Still, it is an unprecedented move, one that harkens back to the days of the early New Deal, when FDR closed the banks, suspended the gold standard, and outright changed the definition of the dollar in order to bail out the banking system. This kind of thing is not supposed to happen these days. The bankers are supposed to be wiser and more sophisticated, using fancy tools of monetary policy to continually shore up confidence in the system.

The suggestion that the banking system just outright steal people's money -- even if it doesn't end up getting through the legislature -- has dramatically changed the psychology of banking throughout the Eurozone. Over the coming weeks, Spaniards, Italians, Russians, and many others throughout the region are going to be quietly (or maybe not so quietly) testing the same, pulling deposits and finding other ways to secure their funds.

The word central bankers everywhere dread: contagion. It means the spreading of truth and actions based on that truth. Might Cyprus be the new bubble that breaks the world? It's a good time to revisit our friend Garet Garrett's 1932 classic that retains all of its explanatory power: A Bubble That Broke the World.

For banking regulators and politicians, this really amounts to an epic fail, even from their own point of view. They never want the veneer of stability and soundness stripped away. They want a population of depositors blissfully unaware of the vulnerability of the monetary and financial systems.

You might ask, "If you are so smart, what do you suggest?" That's easy: default and bankruptcy.

Contrary to the conventional wisdom, the Lehman Brothers case is not a model to avoid, but one to follow. Let the Cypriot banks that are under threat die a quick death, even if that means not paying those who believe they are owed. Under the conditions, there is accountability and there are permanent lessons learned.

This approach -- yes, it is far-flung and stands zero chance of actually happening -- might actually restore sound banking practices. Just imagine a world in which banks operate like honest, solvent, self-reliant businesses, not lying, not teetering on the brink, not depending on government and politicians and central authorities. Seems like a dream, but we can get there through a simple step: Allow the failure to happen.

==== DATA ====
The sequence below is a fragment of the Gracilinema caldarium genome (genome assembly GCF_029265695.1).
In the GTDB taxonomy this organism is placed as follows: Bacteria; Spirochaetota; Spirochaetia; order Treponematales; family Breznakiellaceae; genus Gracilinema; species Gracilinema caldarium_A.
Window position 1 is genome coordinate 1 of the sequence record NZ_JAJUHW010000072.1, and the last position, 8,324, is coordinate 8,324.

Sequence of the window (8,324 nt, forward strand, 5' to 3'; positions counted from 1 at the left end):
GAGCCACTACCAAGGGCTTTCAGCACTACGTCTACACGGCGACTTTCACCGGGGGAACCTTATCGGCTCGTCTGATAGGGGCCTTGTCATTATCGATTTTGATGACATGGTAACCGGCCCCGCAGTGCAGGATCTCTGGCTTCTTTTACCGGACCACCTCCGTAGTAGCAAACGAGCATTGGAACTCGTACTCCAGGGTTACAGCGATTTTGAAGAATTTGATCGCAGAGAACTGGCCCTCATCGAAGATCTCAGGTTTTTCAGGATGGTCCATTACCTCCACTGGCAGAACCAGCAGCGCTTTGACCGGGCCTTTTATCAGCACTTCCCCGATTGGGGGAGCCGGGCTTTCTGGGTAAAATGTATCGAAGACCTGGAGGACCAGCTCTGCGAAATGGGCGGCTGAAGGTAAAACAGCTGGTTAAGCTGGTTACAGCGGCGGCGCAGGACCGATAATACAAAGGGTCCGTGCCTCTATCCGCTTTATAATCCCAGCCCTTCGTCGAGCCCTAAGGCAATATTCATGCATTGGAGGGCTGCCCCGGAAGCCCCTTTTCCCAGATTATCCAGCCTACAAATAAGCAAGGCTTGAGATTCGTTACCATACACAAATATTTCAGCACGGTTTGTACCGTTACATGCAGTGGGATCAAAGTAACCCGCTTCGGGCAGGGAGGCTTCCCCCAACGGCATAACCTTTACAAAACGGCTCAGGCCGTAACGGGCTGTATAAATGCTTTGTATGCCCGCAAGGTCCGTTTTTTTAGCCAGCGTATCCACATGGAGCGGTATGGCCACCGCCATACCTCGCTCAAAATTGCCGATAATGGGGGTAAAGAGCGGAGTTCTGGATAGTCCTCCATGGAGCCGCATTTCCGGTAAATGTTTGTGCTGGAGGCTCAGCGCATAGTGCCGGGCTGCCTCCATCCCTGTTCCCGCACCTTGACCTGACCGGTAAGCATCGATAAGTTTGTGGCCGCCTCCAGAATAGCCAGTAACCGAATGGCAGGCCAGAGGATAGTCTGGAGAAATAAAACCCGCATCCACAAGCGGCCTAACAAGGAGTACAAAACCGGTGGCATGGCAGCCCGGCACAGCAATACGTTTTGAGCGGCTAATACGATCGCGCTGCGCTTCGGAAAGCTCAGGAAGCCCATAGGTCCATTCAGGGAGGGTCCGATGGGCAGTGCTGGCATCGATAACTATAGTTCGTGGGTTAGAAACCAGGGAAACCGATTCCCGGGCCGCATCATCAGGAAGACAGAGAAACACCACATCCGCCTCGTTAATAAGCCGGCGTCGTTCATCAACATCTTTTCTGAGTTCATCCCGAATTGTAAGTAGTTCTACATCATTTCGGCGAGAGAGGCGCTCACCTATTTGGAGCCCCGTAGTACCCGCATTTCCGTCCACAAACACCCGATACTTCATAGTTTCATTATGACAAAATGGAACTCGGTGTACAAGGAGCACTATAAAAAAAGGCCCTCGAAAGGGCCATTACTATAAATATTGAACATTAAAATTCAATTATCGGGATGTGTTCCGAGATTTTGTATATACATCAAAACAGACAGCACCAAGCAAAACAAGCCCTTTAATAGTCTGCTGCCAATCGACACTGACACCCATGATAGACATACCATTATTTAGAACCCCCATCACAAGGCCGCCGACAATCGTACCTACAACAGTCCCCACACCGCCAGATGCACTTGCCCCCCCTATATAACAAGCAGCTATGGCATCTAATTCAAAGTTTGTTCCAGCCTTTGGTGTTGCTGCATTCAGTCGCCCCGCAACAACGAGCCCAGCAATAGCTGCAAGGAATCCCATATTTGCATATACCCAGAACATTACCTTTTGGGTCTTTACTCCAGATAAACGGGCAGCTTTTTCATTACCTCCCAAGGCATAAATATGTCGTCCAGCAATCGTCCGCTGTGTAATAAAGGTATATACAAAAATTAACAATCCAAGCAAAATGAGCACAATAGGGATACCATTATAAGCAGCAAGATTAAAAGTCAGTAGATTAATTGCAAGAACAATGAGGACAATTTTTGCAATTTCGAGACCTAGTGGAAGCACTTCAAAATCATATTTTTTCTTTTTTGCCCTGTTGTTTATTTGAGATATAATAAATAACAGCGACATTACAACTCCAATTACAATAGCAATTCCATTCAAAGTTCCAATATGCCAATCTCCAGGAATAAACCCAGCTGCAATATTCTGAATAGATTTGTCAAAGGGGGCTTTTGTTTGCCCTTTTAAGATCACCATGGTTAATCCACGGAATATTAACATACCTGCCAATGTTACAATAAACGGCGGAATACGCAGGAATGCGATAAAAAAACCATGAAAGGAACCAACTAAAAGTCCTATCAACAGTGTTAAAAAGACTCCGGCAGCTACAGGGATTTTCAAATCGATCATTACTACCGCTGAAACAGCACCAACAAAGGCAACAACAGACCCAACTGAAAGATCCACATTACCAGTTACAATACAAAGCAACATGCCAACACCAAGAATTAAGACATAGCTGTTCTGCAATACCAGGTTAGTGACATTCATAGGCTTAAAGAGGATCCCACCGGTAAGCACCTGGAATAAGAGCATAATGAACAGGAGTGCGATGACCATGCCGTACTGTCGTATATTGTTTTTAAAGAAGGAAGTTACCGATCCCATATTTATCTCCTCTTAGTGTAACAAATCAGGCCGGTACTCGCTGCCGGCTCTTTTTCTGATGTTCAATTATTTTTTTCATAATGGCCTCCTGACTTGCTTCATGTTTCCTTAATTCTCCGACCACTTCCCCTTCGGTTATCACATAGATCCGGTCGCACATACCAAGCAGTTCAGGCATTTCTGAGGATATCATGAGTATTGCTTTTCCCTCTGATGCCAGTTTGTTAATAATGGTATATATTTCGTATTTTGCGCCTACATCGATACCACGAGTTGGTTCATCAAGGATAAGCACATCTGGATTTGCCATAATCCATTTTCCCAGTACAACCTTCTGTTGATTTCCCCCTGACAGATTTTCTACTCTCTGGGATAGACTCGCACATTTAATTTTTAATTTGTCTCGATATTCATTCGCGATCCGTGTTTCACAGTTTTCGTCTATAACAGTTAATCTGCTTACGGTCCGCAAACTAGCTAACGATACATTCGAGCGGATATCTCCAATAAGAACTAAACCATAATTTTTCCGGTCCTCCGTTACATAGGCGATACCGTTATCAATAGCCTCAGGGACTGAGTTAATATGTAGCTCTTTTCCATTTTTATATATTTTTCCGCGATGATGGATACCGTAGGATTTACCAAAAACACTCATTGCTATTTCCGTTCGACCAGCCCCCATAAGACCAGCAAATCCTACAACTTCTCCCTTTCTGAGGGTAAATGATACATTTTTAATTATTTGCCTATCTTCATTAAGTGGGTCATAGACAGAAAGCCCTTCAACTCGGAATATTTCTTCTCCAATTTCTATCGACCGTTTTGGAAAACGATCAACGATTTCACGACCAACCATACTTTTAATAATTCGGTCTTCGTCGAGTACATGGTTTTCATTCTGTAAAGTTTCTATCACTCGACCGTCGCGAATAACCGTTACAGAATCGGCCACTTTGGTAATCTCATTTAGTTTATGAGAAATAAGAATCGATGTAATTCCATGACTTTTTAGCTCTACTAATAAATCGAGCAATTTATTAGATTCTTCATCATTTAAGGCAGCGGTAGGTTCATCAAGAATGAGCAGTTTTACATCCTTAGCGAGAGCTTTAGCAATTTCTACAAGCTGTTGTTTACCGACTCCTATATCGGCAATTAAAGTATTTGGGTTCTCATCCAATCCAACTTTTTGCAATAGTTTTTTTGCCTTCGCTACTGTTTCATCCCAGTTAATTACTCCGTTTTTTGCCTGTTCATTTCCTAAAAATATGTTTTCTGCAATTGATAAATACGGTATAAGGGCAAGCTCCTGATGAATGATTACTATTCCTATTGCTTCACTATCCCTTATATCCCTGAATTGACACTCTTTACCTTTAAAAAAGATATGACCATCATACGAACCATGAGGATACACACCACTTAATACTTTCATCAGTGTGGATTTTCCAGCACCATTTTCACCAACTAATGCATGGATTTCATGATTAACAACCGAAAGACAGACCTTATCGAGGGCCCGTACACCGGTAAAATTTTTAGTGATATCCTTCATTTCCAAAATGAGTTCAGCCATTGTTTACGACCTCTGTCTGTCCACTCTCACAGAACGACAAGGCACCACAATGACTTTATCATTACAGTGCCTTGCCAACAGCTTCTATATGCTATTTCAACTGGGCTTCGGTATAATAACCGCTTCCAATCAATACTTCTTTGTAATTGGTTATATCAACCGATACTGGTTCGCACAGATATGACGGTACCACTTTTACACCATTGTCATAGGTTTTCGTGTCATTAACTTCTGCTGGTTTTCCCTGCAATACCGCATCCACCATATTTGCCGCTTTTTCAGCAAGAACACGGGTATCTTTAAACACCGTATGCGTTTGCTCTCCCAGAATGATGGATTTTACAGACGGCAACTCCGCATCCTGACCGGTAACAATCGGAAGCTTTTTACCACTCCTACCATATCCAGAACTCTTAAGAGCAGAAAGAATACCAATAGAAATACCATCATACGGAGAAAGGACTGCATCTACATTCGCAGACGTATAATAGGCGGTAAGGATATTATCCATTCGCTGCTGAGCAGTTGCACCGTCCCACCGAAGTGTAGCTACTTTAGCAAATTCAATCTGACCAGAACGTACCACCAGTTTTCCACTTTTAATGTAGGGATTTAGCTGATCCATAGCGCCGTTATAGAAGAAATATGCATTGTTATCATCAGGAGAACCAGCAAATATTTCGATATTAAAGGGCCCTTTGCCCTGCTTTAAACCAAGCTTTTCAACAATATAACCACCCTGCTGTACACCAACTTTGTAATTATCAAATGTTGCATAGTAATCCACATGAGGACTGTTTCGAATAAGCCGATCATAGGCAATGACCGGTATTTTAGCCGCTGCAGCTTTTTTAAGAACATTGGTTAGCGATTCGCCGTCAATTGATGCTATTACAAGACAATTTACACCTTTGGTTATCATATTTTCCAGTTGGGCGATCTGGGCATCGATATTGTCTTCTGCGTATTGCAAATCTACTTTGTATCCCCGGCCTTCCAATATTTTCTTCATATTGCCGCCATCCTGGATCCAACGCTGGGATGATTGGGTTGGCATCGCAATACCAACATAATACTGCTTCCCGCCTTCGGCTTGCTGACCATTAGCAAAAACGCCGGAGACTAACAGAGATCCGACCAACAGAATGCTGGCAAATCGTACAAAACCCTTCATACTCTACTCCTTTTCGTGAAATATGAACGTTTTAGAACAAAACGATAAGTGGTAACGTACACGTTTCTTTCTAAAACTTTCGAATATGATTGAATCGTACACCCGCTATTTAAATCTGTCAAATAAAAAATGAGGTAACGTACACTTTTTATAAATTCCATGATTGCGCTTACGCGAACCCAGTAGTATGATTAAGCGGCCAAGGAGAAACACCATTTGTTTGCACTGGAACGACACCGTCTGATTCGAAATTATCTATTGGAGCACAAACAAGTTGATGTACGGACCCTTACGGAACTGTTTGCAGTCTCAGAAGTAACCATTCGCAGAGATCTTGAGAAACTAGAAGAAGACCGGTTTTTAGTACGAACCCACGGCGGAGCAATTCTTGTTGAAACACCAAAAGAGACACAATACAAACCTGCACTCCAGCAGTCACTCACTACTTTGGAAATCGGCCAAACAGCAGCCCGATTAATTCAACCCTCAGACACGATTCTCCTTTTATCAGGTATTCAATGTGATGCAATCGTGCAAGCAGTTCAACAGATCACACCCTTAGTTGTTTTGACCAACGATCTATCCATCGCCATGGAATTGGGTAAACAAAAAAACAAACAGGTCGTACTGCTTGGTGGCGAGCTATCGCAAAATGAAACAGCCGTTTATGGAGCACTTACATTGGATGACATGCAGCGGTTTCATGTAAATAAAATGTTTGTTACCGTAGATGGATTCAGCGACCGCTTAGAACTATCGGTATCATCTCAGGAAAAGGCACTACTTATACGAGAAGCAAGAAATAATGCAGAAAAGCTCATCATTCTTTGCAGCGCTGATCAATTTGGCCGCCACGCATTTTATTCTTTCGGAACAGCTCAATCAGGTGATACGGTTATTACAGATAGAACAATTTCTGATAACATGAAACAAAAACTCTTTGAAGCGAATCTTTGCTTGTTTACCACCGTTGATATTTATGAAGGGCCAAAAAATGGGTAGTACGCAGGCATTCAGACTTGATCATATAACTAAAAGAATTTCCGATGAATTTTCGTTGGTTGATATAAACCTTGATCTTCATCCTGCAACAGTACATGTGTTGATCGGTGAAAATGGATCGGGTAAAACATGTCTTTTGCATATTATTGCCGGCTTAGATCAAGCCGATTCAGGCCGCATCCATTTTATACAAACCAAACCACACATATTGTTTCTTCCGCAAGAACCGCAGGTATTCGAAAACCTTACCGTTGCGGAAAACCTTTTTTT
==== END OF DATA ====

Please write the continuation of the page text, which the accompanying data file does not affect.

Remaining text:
But might that approach trigger a Euro-wide meltdown? Maybe. That seems to be something that is going to happen with or without this "one-time stability levy."

Meanwhile, the banks are closed. No one in the Eurozone is sleeping well at night. And it's going to be a wild week.

The Euro crisis alone might account for why Bitcoin has moved from $15 to $48 in three months. Is it possible that Russia's largest depositors saw this coming and have been slowly moving money out to the digital safe haven? We'll never know, because the transactions are anonymous (thank goodness). But ask yourself this question: Where would you rather have your money? In Bitcoin, or insured deposits in Cyprus? *

Sincerely,
Jeffrey Tucker

* Or gold.

FURTHER READING:

15 comments:

  1. I've been reading on and tracking the Bitcoin currency for over a year now.

    Exciting concept, dare I say, the future. Although Bitcoins have been cited in one FBI search/bribery case now, so interesting to see if it can remain out of the government clutches, or rather, what governments will try to do to control it.

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  2. Gold is no safe havean- Govts can & do outlaw its use.

    IvanK

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  3. @IvanK: You said, "Gold is no safe haven - govts can & do outlaw its use."

    And have!

    But still, I'd argue, the safest haven.

    @Mark: Bitcoin? I agree with Keith W., who says in that article I linked above:
    " it has several features that uniquely suit it for certain markets, [but] it is an irredeemable currency, but not money... If a currency is subject to Internet availability or other technological considerations, it simply is not money. It may still be useful for enabling commerce that would otherwise not be feasible—this is not an attack on Bitcoin as such. But (at least) one key characteristic of money is missing. Money must be beyond question by everyone and at all times. By nature, gold never becomes “unavailable” (though one could [have it stolen or] entrust it to an institution that suffers from unavailability of course)."

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  4. "Gold is no safe havean- Govts can & do outlaw its use"

    Which is why some of us do "midnight gardening". Once its use is again permitted, we can dig it up, and it still weighs the same.